The hotel shuttle dropped us off at Nimmanhaemin Road and we decided to walk, sight see and look at shops. We found this block of shops that sold Northern Thai styled items. These included a lot of handmade hill tribe bags and linen. Chiang Mai is known for its hill tribe people like the Hmongs. It's a great place if you want to buy some hand stitched goods. Everything they make is so intricate and beautifully colourful. These shops however, were more on the pricey side, you can get cheaper bags from markets like the Night Bazaar or the Sunday Night Market.

The best way to get around Chiang Mai city is to catch the local red taxi. These are called songthaew. It has two long benches on the sides making it possible for large groups of people to sit inside. They're distinctly red, so you won't miss them, there's dozens of them driving around the city centre. What amuses me about Thai taxi drivers is that they beep and shout from their vehicle to get your attention. Some of them also manage to illegally u-turn busy streets so that they can offer you a ride. It kind of gets awkward when you don't need a taxi, especially when they slow down in front of you and stick their arm or head out gesturing. Most taxis charged us 20 Baht per person for a short ride around, I'm not sure if they were ripping us off, but when 20 Bahts aren't even equivalent to one Australian dollar, who cares really? I loved riding around in songthaews, it's all open, exhilarating and you're able to view the streets commotion while zipping through the city.


For lunch, we decided to eat at what seemed to be a local restaurant. The people working there didn't speak or understand any English and we found it amusing although hard to communicate with them. They gave us English menus but it was obvious that the menu did not have the same or as many dishes as the Thai one. We really wanted to eat fried noodles and after a while of trying to explain and ask what they serve, we finally settled back in in to our chairs and the humidity. It started to rain quite heavily while we waited for the food! The noodles were a simple flat rice noodle stir fried with egg, chicken and bean sprouts, with some lettuce on the side. It was such a simple and yummy dish!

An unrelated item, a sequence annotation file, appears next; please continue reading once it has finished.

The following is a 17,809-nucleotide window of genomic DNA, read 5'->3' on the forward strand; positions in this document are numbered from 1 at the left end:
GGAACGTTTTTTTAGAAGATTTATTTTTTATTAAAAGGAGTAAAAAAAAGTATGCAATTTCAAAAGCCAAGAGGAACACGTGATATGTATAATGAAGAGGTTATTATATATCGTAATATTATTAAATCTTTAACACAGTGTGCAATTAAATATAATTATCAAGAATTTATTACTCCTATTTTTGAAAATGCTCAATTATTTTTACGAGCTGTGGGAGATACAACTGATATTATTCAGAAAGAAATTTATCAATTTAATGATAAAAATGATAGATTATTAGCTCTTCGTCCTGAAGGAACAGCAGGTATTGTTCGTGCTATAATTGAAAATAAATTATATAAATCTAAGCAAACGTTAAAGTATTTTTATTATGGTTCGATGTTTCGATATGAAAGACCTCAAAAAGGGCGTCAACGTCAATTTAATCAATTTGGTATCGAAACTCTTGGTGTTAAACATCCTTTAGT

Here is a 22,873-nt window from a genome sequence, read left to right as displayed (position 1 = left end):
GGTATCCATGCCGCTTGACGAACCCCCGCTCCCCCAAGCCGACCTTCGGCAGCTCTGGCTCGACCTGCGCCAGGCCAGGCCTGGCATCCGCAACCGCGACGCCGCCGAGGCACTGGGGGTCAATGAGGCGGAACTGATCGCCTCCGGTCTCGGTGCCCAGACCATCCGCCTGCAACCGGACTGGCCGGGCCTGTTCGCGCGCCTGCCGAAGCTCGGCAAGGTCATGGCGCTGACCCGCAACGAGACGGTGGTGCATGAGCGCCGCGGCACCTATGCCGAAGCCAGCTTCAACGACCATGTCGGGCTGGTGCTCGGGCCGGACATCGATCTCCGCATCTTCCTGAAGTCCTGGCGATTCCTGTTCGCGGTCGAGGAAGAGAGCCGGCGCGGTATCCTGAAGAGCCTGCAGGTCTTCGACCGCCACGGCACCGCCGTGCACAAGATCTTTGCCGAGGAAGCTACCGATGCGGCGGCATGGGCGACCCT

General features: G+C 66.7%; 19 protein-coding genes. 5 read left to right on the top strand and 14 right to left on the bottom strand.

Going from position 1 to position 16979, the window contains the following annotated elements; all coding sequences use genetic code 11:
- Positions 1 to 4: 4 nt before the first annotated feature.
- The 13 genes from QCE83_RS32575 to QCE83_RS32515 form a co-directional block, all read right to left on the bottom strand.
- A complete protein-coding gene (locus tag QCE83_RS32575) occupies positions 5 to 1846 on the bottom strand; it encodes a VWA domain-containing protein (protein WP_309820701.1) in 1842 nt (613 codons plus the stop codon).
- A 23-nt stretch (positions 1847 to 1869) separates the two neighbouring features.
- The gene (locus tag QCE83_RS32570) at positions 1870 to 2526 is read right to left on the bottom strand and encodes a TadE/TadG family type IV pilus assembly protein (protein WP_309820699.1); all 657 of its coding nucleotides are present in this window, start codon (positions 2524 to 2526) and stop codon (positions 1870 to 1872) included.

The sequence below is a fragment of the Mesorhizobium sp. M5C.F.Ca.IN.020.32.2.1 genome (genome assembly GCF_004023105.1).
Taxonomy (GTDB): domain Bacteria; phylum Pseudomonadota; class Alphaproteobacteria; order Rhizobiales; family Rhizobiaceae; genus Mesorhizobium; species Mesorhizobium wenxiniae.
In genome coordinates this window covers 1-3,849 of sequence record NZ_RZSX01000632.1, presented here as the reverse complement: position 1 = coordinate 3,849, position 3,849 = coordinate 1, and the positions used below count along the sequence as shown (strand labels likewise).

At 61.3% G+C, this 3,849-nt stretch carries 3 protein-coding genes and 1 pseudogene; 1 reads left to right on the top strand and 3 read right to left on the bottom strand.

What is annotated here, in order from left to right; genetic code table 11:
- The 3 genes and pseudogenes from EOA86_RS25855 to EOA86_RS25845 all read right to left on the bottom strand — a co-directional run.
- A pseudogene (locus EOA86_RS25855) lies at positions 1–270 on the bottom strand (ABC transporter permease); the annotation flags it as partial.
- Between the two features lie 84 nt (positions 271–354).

Most Thai eateries feature several containers holding amazing condiments. The usual salt and pepper that is common at cafes here, was replaced by white sugar, smoky chilli flakes, green chilli in vinegar and fish sauce. If you come across these condiments in a Thai restaurant, I totally recommend sprinkling a little bit of everything on your dish, it enhances the flavours and gives it a wonderful salty, spicy and sour-ish kick! So good!


While walking down Nimmanhaemin Road we stopped by this cafe called Mont Nom Sod, or just Mont. We decided to head in to this chain milk and bread cafe because of the giant mountain of margarine sitting at the window. This woman was buttering dozens of white toast and there was a queue at the cashier, which made us super intrigued! What they do here is simply buttered toast with different toppings and a selection of milk based drinks. The bread was that delicious white fluffy bread that is commonly found in Asian bakeries, it's a little sweet and extremely soft. We decided to get toast with condensed milk and green kaya, which is basically a coconut egg custard. The kaya might be a little daunting for some, but trust me, it's amazing, it's subtly sweet and coconuty. We also ordered some hot milk tea. Both went extremely well together! This snack was actually one of my favourites during our trip! It was so simple, it was crunchy, soft, buttery and sweet, just amazing! The interior of the cafe is very much like a fast food chain and it seemed like a very popular place for locals to come and eat delicious food after work.






















Monday, 4 August 2014

Things to do in Chiang Mai: Sunday Night Market